EAC leaders strategise on long term food security

June 28, 2008 12:00 am

, NAIROBI, June 28 – President Mwai Kibaki was Friday among other East African Community Heads of State who resolved to revamp the region’s potentiality to produce adequate food for both domestic consumption and export.

In a joint communiqué issued at the end of the 9th Ordinary Summit of EAC Heads of State in Kigali, Rwanda, the leaders observed that all factors contributing to low agricultural production have been identified and made a commitment to overcome them.

Key factors identified as hindrances to maximized food production include high prices of energy, fertilizers and pesticides and inadequate extension officers.

Other factors include vagaries of weather, inefficient transport systems, lack of high yielding seed varieties and inadequate affordable capital to farmers.

Noting that the EAC region is endowed with large and fertile land, the leaders said that the current food crisis in the world could provide an opportunity for the member states to exploit for the benefit of their citizens by modernizing agricultural systems and fill the gap in food supply.

As a strategy to boost agricultural productivity in the region, the leaders resolved to jointly finance fertilizer production by exploiting the vast natural gas and phosphate deposits in Uganda and Tanzania.

The Heads of State also directed the EAC Secretariat to liaise with Food and Agricultural Organization, African Union and the NEPAD to develop comprehensive policy response to the current food crisis and institute concrete measures to boost agricultural production and harmonize them with the existing regional and national needs.

With regard to the political situation in Zimbabwe, the Heads of State called for dialogue between the Zanu/PF and MDC to find an amicable solution in the best interest of all citizens of Zimbabwe adding that conducting election in the prevailing circumstances could not offer a long lasting solution to the current crisis.

The Summit further underscored the need to expedite the implementation of the East African Power Master Plan in order to assure the region of adequate power supply.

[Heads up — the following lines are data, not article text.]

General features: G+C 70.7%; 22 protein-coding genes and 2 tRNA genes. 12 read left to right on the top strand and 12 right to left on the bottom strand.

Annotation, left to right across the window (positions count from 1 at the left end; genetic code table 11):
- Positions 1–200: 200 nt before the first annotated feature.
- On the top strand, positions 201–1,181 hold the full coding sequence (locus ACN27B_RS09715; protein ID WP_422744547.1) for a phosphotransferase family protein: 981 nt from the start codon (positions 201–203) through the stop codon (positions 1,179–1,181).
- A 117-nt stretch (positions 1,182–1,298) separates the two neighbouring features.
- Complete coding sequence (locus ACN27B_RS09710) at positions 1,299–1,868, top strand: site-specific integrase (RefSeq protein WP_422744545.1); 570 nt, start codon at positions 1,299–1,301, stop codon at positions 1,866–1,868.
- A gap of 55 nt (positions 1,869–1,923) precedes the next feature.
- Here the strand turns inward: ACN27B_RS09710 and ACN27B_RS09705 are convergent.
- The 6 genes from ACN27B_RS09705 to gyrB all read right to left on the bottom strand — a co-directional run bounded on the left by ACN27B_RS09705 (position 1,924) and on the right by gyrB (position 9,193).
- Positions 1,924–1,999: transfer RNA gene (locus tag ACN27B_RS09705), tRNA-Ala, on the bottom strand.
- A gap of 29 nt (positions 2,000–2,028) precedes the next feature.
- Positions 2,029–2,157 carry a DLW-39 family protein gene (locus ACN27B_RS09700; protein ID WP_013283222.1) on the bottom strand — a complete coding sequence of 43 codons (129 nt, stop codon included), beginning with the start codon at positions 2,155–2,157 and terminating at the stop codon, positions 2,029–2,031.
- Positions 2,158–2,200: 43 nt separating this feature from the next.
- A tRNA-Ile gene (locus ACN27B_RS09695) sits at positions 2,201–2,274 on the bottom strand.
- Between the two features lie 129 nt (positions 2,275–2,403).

With regard to the First East African Investment Conference, the leaders noted that, the Conference was both historic and a mark of deepened EAC regional integration.

The Summit unanimously elected President Paul Kagame of Rwanda the Chairperson of the EAC summit and his tenure took effect immediately.

The EAC leaders expressed satisfaction with the prevailing peaceful conditions in Burundi and reaffirmed their commitment with the on-going peace process spearheaded by the Government of President Pierre Nkurunziza.

The leaders urged the involved parties to remain on course to enable Burundi return to a state of security and stability and give room for the reconstruction and development of the country.

The Summit at the same time decided to institute a policy towards acquisition of houses for key staff of the Community and approved a proposal to provide a residence for Speaker of the East African Legislative Assembly.

The Summit also appointed eight judges to serve in the East African Court of Justice; five to serve in the appellate division while the other three to serve in the first instance division.

Judges appointed to the appellate division were Justices Joseph N. Mulenga (Uganda), Harold Nsekela (Tanzania), Philip K. Tunoi (Kenya), Laurent Nzosaba (Burundi) and Lady Justice Emilie R. Kayitesi Rusera (Rwanda).

Judges appointed in the first instance division were Justices John Mkwawa (Tanzania), Jean Bosco Butasi (Burundi) and Johnstone Busingye (Rwanda).

Justice Joseph N. Mulenga and Justice Harold R. Nsekela were designated the President and Vice-President of the court respectively.


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